METALSUCKS AND BRING BACK GLAM! PRESENT THE TEN BEST MUST-HAVE GLAM METAL ALBUMS: THE FINAL COUNTDOWN
One day mankind will go extinct and the remains of our civilization will later be picked over by aliens. Though they can speedily assemble collections of most homo erectus artifacts for their alien museums, their super-brains will struggle to grasp and group the arts of Earth, y’know, for their encyclopedias and stuff. So it’s in the interest of preserving and defining Glam Metal across the cosmos that we at MetalSucks have counted down the Ten Best Must-Have Glam Metal Albums. We even tapped in to the genius of Bring Back Glam‘s Allyson B. Crawford to give it that “definitive text” feel. (Read part one, part two, part three)
Thanks to Allyson and our Anso DF, Glam Metal will live on in other worlds long after our planet has become a barren hellscape. That’s comforting. Here’s the number one Best Must-Have Glam Metal Album! So, come now children of the beast, be strong and …
SHOUT AT THE DEVIL – Motley Crue
September 26, 1983 // Elektra Records // p: Tom Werman
The hits: “Looks That Kill” “Too Young To Fall In Love” “Shout At The Devil”
The heart: “Bastard” “Danger” “Ten Seconds To Love”
Anso: I must know: What makes Shout At The Devil the most essential classic glam metal album? Go!
Allyson: Well, that’s the million dollar question, right? The fact is, the album has it all: cool riffs, great lyrics, danger, awesome jacket art, and big hair. Slap that all together and you’ve got an album that shaped an entire genre.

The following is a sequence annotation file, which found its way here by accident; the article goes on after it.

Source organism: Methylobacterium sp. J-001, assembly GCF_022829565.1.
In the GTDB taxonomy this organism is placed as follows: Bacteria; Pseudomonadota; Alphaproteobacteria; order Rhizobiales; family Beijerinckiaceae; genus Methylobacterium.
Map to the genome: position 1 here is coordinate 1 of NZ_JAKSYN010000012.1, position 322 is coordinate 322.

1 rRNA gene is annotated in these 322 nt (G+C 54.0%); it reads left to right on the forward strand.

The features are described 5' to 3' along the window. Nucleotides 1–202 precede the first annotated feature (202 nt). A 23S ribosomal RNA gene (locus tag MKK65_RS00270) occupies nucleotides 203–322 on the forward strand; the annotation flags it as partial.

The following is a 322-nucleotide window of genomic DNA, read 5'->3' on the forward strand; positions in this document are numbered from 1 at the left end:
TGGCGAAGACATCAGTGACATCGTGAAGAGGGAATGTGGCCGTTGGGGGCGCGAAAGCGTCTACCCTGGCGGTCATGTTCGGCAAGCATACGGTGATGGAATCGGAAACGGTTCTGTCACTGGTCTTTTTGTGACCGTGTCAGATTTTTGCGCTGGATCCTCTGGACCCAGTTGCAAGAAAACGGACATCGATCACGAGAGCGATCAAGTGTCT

Anso: In my world, the lead story on this album carries a two-word headline: Tommy Lee! So Allyson, is your mind blown by his playing or what? He was a stud!
Allyson: Yeah, Tommy is an awesome drummer but he’s not the best part of Shout! –- that’s the songs. The lyrics are pretty brilliant for their time. Plus, Motley was trying to prove and point and be “scary” while still being commercial enough to move units. They succeeded.
Anso: The focus of glam metal imagery is usually partying and chicks, but not here. I mean, can you even put on this record at a beer blast?
Allyson: Of course you can because everyone knows the lyrics to the title track and it makes for a great scream-along-chorus song. Plus, let’s be honest: Someone had to write about something other than women (notice I didn’t say “chicks”) and living fast. The difference of topic is what makes Shout so great. It was truly revolutionary for the time. I’ve read message boards where people said they were actually scared by Motley during the Shout era. This makes me smile.
Anso: Can you explain what it means for someone to “shout at the devil?” Is that a metaphor for self-liberation? Or maybe code for wink-wink drug use, like “chasing the dragon?”
Allyson: I think it’s both things you just mentioned. Plus, the Crue were throwing it out there by saying “Hey, if you want to think we’re dangerous devil worshipers, then we’re not going to argue.” Brilliant marketing right there. Kids want to make their parents mad, and what will upset parents more than their kids getting into a group of degenerate rockers who may or may not love Satan?